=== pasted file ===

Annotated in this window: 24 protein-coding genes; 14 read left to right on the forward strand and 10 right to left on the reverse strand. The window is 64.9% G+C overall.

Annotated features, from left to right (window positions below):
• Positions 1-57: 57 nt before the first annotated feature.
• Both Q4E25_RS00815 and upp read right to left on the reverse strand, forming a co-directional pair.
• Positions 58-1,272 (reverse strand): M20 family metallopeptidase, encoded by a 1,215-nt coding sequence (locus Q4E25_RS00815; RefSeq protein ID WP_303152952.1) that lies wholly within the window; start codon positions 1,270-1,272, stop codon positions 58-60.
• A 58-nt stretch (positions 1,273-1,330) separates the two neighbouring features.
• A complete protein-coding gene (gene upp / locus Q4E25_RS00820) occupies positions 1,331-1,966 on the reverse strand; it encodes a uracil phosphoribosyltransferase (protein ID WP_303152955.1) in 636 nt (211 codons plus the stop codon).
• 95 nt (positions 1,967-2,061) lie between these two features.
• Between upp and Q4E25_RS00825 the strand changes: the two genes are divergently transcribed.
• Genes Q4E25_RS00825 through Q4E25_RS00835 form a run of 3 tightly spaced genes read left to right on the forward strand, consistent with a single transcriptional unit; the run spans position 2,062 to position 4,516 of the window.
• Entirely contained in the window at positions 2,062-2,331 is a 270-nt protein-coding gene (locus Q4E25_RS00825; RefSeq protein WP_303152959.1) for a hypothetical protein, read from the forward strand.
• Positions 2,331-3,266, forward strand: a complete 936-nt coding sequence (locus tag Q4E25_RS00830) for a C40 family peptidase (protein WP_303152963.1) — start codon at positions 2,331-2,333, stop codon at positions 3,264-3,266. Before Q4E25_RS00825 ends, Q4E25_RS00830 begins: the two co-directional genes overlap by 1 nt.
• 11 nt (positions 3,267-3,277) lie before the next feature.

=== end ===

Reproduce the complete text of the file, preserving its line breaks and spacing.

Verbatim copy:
Annotated in this window: 24 protein-coding genes; 14 read left to right on the forward strand and 10 right to left on the reverse strand. The window is 64.9% G+C overall.

Annotated features, from left to right (window positions below):
• Positions 1-57: 57 nt before the first annotated feature.
• Both Q4E25_RS00815 and upp read right to left on the reverse strand, forming a co-directional pair.
• Positions 58-1,272 (reverse strand): M20 family metallopeptidase, encoded by a 1,215-nt coding sequence (locus Q4E25_RS00815; RefSeq protein ID WP_303152952.1) that lies wholly within the window; start codon positions 1,270-1,272, stop codon positions 58-60.
• A 58-nt stretch (positions 1,273-1,330) separates the two neighbouring features.
• A complete protein-coding gene (gene upp / locus Q4E25_RS00820) occupies positions 1,331-1,966 on the reverse strand; it encodes a uracil phosphoribosyltransferase (protein ID WP_303152955.1) in 636 nt (211 codons plus the stop codon).
• 95 nt (positions 1,967-2,061) lie between these two features.
• Between upp and Q4E25_RS00825 the strand changes: the two genes are divergently transcribed.
• Genes Q4E25_RS00825 through Q4E25_RS00835 form a run of 3 tightly spaced genes read left to right on the forward strand, consistent with a single transcriptional unit; the run spans position 2,062 to position 4,516 of the window.
• Entirely contained in the window at positions 2,062-2,331 is a 270-nt protein-coding gene (locus Q4E25_RS00825; RefSeq protein WP_303152959.1) for a hypothetical protein, read from the forward strand.
• Positions 2,331-3,266, forward strand: a complete 936-nt coding sequence (locus tag Q4E25_RS00830) for a C40 family peptidase (protein WP_303152963.1) — start codon at positions 2,331-2,333, stop codon at positions 3,264-3,266. Before Q4E25_RS00825 ends, Q4E25_RS00830 begins: the two co-directional genes overlap by 1 nt.
• 11 nt (positions 3,267-3,277) lie before the next feature.